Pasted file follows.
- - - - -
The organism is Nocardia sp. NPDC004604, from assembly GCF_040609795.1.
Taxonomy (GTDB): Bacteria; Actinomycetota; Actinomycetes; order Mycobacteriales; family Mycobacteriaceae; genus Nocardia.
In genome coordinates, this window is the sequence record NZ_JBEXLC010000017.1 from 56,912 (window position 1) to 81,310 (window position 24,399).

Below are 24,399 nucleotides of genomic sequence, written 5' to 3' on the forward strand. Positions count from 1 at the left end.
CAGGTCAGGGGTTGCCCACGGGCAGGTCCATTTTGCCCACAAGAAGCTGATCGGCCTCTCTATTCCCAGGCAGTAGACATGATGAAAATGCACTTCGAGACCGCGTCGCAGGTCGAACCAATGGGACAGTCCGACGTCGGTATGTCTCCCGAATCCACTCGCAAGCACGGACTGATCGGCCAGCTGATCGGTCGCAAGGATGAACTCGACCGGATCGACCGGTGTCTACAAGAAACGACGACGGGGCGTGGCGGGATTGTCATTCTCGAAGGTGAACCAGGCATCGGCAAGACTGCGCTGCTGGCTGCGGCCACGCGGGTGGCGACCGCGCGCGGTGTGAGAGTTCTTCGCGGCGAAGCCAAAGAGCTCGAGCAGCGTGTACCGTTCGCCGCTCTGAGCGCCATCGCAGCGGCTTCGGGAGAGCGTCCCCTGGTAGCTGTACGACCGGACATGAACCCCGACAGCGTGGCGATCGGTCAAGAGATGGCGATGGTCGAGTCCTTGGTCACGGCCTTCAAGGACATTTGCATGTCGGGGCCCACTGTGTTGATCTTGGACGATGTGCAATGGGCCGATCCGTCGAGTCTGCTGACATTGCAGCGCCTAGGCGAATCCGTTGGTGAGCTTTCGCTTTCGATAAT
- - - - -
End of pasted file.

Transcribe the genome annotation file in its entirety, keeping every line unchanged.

The organism is Nocardia sp. NPDC004604, from assembly GCF_040609795.1.
Taxonomy (GTDB): Bacteria; Actinomycetota; Actinomycetes; order Mycobacteriales; family Mycobacteriaceae; genus Nocardia.
In genome coordinates, this window is the sequence record NZ_JBEXLC010000017.1 from 56,912 (window position 1) to 81,310 (window position 24,399).

Below are 24,399 nucleotides of genomic sequence, written 5' to 3' on the forward strand. Positions count from 1 at the left end.
CAGGTCAGGGGTTGCCCACGGGCAGGTCCATTTTGCCCACAAGAAGCTGATCGGCCTCTCTATTCCCAGGCAGTAGACATGATGAAAATGCACTTCGAGACCGCGTCGCAGGTCGAACCAATGGGACAGTCCGACGTCGGTATGTCTCCCGAATCCACTCGCAAGCACGGACTGATCGGCCAGCTGATCGGTCGCAAGGATGAACTCGACCGGATCGACCGGTGTCTACAAGAAACGACGACGGGGCGTGGCGGGATTGTCATTCTCGAAGGTGAACCAGGCATCGGCAAGACTGCGCTGCTGGCTGCGGCCACGCGGGTGGCGACCGCGCGCGGTGTGAGAGTTCTTCGCGGCGAAGCCAAAGAGCTCGAGCAGCGTGTACCGTTCGCCGCTCTGAGCGCCATCGCAGCGGCTTCGGGAGAGCGTCCCCTGGTAGCTGTACGACCGGACATGAACCCCGACAGCGTGGCGATCGGTCAAGAGATGGCGATGGTCGAGTCCTTGGTCACGGCCTTCAAGGACATTTGCATGTCGGGGCCCACTGTGTTGATCTTGGACGATGTGCAATGGGCCGATCCGTCGAGTCTGCTGACATTGCAGCGCCTAGGCGAATCCGTTGGTGAGCTTTCGCTTTCGATAAT